In this part of the world that I live in, the Indian Subcontinent, the summers are harsh. The mercury keeps rising until it is unbearable to be outdoors. Hot dry winds hold a vigil on the summer afternoons making sure you do not venture outdoors. And while you must have a got picture of how Indian summers are, I will say that for the Almighty, all his kids are equal and he doesn’t do any injustice to any of his kids. Why else would he bestow us with the king of fruits, Mango, in such abundance across India? While I can go on and on about the ripe mangoes, today my agenda is a bit different. It is early summers here in Bangalore, and the small, tart, raw mangoes have started to flood the markets. While the pickle is the first thing that comes to the minds of most Indians when you mention raw mangoes, some of like to eat it just like that, cut into slivers and rubbed with salt and chilli powder. At least, the childhood of most of us is full of such memories. Now that we have grown up, the hustle bustle may not allow us to sneak in such moments.
So, because of the strong associations we have mangoes, when I saw raw mangoes during this week’s grocery errands trip, it was as if, the mangoes were beckoning me towards them, almost hypnotically to be honest! And, I had bookmarked this raw mango rice recipe somewhere eons ago. So, I had to make Mavinkayi Chitranna or Raw Mango Rice with these beauties.
Mavinakayi Chitranna / Raw Mango Rice with the usual accompaniments of Papad, Raita and pickle because the mercury has risen and the markets have tiny, green mangoes beckoning me towards them, in an almost hypnotic way! Also, some nights, it has to be comfort food. The recipe is from Chandra Padmanabhan's Dakshin and the cook book is proving to be a very good primer for novices like me, when it comes to South Indian cuisine. The best thing is, the book gives the recipe for spice mixes from scratch and yet is simple to execute. This is a Kannadiga version, or so the internet says, because I have used fresh coconut in the spice paste. The Andhra version does not use coconut. The taste is quite similar to lemon rice, but in between, you can feel the subtle flavors only raw mango can provide! If you ignore the Raita, rest is all #vegan friendly. #mavinkayi #chitranna #rawmangorice #tendermango #whatsfordinner #whatsonmyplate #myblr #trelltalebangalore #kannadacuisine #veganfoodporn #meatfree #vegatarian #vegetarianfoodporn #mavinakayichitranna #quickfixdinner #dinnerin60minutes #bangalorefooddiaries #mavinakayi #chandrapadmanabhan #dakshinthecookbook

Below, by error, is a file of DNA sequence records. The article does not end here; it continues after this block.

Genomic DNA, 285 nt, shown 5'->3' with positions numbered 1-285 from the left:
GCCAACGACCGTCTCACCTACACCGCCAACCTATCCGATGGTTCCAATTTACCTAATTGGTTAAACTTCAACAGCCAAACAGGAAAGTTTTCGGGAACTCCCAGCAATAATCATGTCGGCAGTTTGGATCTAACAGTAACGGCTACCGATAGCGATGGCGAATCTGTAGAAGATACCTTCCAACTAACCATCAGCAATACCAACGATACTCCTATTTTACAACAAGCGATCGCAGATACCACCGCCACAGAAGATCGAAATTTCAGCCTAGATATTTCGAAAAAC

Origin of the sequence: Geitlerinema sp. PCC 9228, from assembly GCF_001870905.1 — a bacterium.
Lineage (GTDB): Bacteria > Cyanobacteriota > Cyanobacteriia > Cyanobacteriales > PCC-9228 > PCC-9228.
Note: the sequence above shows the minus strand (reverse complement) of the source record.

If I talk a bit about the name, especially for folks like me who aren’t very familiar with the South Indian cuisine, Mavinkayi stands for raw mango in Kannada and Chitranna is a very popular rice-based dish widely prepared in homes in South India. It is prepared by mixing cooked rice with a tempering consisting of spices like mustard seeds, curry leaves, asafoetida, turmeric powder, and salt, with the flavor lending ingredient which is often lemon, or, like in our today’s recipe, raw mangoes.
The recipe is adapted from Chandra Padmanabhan’s cookbook called Dakshin. You can buy a copy here. The recipe is a Kannadiga version because I have used fresh coconut while making the spice paste. In the Telugu version, called Mamadikaya Pulihora, the coconut is not used. I will try out that version too pretty soon! 🙂
Recipe: ( serves 2 )
- 1/2 cup of raw rice, any variety is fine,
- 1 small raw mango, grated ( peel it only if you feel the skin is too thick and bitter ),
- 1/2 tsp + 1/2 tsp turmeric powder,
- a few pinches asafoetida (hing),
- salt to taste,
- 2 green chilies,
- 3 tbsp of grated coconut,
- 3 tbsp of oil
- 1 tsp of mustard
- a few curry leaves,
- 2 tbsp of peanuts,
- 1 tbsp of Bengal gram daal
- Cook the rice, the way you normally cook it, with an adequate amount of water, depending upon the variety of the rice. Do not over cook it, you may leave it slightly al dente, but definitely not mushy. Spread it out on a plate to cool slightly.
- Grind together half of the raw mango, 1/2 tsp of turmeric, a pinch of asafoetida, some salt about 1/2 tsp, green chillies and grated coconut into a coarse paste. Set aside.
- Heat the oil in a wide pan. Once it is hot, add mustard seeds. When they splutter, add the curry leaves, a pinch of asafoetida and Bengal gram dal. Once the gram dal is golden, add the rest of the grated mango. Cook on a medium heat for 2-3 minutes until the rawness is gone.
- Add the spice paste, and cook for another few minutes. Turn the heat off.
- Add the cooked rice and some more salt and mix the rice with the spice mix with light hands, taking care not to turn the grains into a mush.
- Serve hot with the accompaniment of your choice, with Papadams and Raita going very well with it typically.